Terry Brown

Terry Brown served as a distribution volunteer for The Outlook for 17 years. 

You’re never too old to be a paperboy.

Once while stocking newspapers in the racks at Southeast Christian Church’s Blankenbaker Campus, longtime Southeast Outlook distribution volunteer Terry Brown ran into retired Senior Minister Bob Russell.

“I had a badge that I wore with my name on it,” Brown said. “Bob told me, ‘You’re kind of old to be a paperboy, aren’t you?’ I said, ‘Well Bob, I’m not the oldest person in the group. There are people older than me doing this.’”

Brown, 82, began distributing Outlook newspapers in April 2003. He retired in November due to health issues.

Brown’s route at the Blankenbaker Campus included distributing a couple of thousand newspapers a week. His Wednesday route took him an hour depending less on the number of racks he had to fill and more on the relationships he built.

“I enjoyed the contact with the people around the church and got to know them really well,” Brown added. “I got to see them every week.”

He missed less than 10 weeks in 17 years.

Brown’s faithfulness serving in the background is hard to find and easy to miss.

“Terry Brown was always faithful and flexible whether we asked him to handle a route in someone’s absence or distribute the newspapers at the Blankenbaker Campus,” said Outlook Circulation Coordinator Dottie Koebel. “When I think of him, the following words immediately come to mind: always a welcoming spirit, kind, gentle, trustworthy and above all committed to the Lord’s work.”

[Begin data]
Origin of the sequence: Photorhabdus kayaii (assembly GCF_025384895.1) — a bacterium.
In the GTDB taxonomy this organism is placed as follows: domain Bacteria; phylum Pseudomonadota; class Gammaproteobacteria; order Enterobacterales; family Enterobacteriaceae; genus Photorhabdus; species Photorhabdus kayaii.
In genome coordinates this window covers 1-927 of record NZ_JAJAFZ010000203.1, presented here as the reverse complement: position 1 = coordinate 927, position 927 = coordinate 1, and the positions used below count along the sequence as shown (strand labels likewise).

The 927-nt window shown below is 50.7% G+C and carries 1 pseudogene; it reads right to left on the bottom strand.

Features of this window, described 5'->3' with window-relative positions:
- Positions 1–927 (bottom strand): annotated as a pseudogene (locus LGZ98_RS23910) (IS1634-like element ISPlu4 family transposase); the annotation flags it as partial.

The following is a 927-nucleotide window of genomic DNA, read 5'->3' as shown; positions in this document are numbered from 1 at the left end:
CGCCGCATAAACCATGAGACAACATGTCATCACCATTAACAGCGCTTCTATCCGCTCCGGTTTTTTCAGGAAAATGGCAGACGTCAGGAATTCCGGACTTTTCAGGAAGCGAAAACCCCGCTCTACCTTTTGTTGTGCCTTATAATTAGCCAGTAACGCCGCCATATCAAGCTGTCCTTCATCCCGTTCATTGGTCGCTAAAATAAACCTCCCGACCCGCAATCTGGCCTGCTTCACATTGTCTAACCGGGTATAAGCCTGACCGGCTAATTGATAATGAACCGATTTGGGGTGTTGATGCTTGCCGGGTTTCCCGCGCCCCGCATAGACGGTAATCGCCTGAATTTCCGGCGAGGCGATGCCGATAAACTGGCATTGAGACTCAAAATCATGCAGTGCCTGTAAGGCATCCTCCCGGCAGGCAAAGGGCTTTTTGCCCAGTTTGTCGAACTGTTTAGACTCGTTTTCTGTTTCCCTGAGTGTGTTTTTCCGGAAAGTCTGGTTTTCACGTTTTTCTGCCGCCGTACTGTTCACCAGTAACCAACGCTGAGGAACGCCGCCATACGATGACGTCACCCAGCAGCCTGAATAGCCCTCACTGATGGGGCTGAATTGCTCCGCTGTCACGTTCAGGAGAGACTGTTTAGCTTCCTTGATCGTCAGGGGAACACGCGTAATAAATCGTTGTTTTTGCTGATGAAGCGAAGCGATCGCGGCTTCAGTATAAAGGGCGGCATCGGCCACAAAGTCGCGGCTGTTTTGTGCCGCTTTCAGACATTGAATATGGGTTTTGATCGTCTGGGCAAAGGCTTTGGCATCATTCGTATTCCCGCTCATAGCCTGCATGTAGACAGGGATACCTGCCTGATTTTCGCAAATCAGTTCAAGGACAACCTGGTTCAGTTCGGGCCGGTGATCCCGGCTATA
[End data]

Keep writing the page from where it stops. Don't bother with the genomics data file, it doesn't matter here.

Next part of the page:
Brown just jumped in where there was a need, no questions asked.

“I guess I heard Bob Russell preach about how you should be contributing something or volunteering somewhere,” Brown said. “I think I saw a thing in the paper that The Outlook needed distribution people. I called the office and they … put me to work immediately. I have been there ever since.”

Brown actually helped with the Blankenbaker building project before he and his wife, Judy, stepped foot inside Southeast for the first time in 2002.

“It was the old story,” Brown said. “A friend of ours kept asking us to go to church. I was here when it was under construction because I was in the construction business. I came out a couple of times just to see it, but had no thought of joining it or coming here. She kept after us, so we finally came with her several times. As a result, we decided to make this our church home. We didn’t belong to any place before that.”

The Browns were both baptized at Southeast along with their three children and three of their seven grandchildren.